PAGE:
Former Capitals forward Eric Fehr came back to burn his hold team, as he scored with under five minutes remaining in regulation to help lift the Penguins over Washington with a 2-1 victory in an eventful Game 2 on Saturday. Evgeni Malkin threw the puck toward the net and Fehr was able to re-direct it by Braden Holtby.

Oh, this was an eventful game, indeed.

It started early in the first period with Capitals defenseman Brooks Orpik catching Penguins blue liner Olli Maatta with a late and high hit that warranted — at least for now — only a minor penalty for interference. Maatta, clearly in distress following the hit, didn’t play another shift and saw only 31 seconds of ice time in total, as Pittsburgh was reduced to five defensemen for the remainder of the game.

It continued in the third period. Kris Letang was furious after getting called for a trip on Justin Williams, and even more ticked off when the Capitals tied the game on the ensuing power play.

For two periods, the Capitals couldn’t get much going. Only four of their players had registered a shot on goal through 40 minutes, while the Penguins held the edge in that department and held the lead.

Washington came out with more jump in the third period, testing rookie netminder Matt Murray with 14 shots in the final 20 minutes. But the Penguins got the late goal to break the deadlock.

Video: Penguins’ Letang was furious after Capitals tie up Game 2 with power play goal

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Kris Letang watched from the penalty box as the Washington Capitals tied up Game 2 with a power play goal in the third period. The Pittsburgh Penguins defenseman was called for tripping after he appeared to muscle Justin Williams off the puck as he entered the zone.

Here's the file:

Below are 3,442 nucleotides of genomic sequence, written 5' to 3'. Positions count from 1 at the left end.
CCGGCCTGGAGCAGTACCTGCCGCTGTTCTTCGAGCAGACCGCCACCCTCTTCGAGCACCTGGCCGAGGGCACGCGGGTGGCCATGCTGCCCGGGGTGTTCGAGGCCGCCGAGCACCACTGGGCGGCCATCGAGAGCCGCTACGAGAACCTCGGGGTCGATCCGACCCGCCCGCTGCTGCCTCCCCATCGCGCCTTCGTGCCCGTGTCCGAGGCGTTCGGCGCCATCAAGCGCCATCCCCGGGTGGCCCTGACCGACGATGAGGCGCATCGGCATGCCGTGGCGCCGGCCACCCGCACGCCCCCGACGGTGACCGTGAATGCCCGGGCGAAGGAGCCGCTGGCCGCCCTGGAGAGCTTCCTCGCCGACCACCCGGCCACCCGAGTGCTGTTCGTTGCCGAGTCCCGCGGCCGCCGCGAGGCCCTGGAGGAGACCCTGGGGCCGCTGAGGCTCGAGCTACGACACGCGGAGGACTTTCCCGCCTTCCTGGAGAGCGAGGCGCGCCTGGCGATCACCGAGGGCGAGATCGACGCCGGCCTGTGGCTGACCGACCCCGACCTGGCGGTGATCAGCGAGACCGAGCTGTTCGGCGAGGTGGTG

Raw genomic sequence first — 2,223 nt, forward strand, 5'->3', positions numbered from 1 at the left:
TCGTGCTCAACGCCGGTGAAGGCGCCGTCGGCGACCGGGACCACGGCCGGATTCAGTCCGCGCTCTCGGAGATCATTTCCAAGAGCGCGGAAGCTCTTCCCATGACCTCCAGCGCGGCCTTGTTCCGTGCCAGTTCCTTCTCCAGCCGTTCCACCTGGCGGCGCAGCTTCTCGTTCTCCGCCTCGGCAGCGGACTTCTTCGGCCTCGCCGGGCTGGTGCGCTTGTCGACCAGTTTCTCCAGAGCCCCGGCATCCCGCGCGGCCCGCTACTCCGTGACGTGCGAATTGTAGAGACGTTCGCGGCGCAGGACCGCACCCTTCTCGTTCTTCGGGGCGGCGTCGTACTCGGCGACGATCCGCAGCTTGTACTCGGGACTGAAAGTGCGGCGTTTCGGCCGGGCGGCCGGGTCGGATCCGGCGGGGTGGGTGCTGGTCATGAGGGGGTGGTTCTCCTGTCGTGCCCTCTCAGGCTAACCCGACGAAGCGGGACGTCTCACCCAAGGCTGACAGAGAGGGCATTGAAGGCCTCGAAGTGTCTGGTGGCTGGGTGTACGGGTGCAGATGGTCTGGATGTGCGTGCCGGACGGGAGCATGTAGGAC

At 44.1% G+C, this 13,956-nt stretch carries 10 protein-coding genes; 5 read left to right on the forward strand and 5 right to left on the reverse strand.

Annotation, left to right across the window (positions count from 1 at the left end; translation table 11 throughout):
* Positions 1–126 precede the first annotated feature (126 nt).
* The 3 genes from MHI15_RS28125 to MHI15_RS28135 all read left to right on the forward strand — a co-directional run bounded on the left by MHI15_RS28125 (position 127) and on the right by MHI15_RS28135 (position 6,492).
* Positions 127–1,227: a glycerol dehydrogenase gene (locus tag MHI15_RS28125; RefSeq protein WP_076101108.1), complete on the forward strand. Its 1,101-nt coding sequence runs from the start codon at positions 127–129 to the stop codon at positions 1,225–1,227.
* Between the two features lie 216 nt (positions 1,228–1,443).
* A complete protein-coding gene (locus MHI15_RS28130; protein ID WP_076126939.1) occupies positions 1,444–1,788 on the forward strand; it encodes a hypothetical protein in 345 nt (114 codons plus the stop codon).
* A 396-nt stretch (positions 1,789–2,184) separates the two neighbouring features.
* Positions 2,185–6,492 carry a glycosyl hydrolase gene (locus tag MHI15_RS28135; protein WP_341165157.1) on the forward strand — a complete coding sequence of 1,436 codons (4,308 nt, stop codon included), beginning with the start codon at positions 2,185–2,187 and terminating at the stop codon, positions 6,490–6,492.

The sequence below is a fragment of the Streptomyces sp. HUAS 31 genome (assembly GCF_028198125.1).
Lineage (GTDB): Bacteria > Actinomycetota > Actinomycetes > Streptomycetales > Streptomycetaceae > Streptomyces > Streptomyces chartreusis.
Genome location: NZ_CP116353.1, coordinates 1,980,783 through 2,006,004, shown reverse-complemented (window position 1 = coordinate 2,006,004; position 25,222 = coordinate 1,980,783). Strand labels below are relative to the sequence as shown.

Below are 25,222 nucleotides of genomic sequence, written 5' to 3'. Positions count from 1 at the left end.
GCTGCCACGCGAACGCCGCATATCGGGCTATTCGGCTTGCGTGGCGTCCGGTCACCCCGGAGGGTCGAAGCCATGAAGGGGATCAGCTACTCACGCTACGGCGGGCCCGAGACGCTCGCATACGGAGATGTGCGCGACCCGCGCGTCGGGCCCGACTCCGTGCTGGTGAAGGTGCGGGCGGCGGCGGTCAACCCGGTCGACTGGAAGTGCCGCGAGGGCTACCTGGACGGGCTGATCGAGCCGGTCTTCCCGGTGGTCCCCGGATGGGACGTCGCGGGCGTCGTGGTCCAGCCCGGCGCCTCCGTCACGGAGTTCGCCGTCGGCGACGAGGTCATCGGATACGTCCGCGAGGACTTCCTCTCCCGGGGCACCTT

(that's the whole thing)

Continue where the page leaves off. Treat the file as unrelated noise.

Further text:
Letang let his disagreement with the call be known at the time, and was furious after the Capitals capitalized on a goal from Marcus Johansson.

The Capitals started the period down a goal and being outshot 28-10 by the Penguins, who need a win to even the series.

Also, it seems this is worth mentioning:

Video: Hagelin goes top shelf to give Penguins the lead in Game 2

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In their quest to even the series, the Pittsburgh Penguins had done a nice job through two periods of suffocating the Washington Capitals, while gaining the lead on a beautiful goal.

Carl Hagelin took advantage of a vast amount of space that opened up in front of the Washington net, finishing off a nice pass from Nick Bonino, burying his shot just under the cross bar on the glove side of Braden Holtby.

Through two periods, the Penguins were outshooting Washington 28-10. Only four Capitals players — Alex Ovechkin, T.J. Oshie, Evgeny Kuznetsov and Matt Niskanen — had registered shots on goal.

Video: Orpik penalized after catching Maatta with late, high hit

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The Pittsburgh Penguins were without defenseman Olli Maatta for most of the first period of Game 2 after he was on the receiving end of a high, late hit from Washington Capitals defenseman Brooks Orpik.

The hit occurred early in the first period, well after Maatta had gotten rid of the puck on a rush into the Washington zone.

Maatta, who nearly fell over as he tried to stand back up, was in obvious distress as he went to the dressing room. Orpik was given a minor penalty for interference on the play.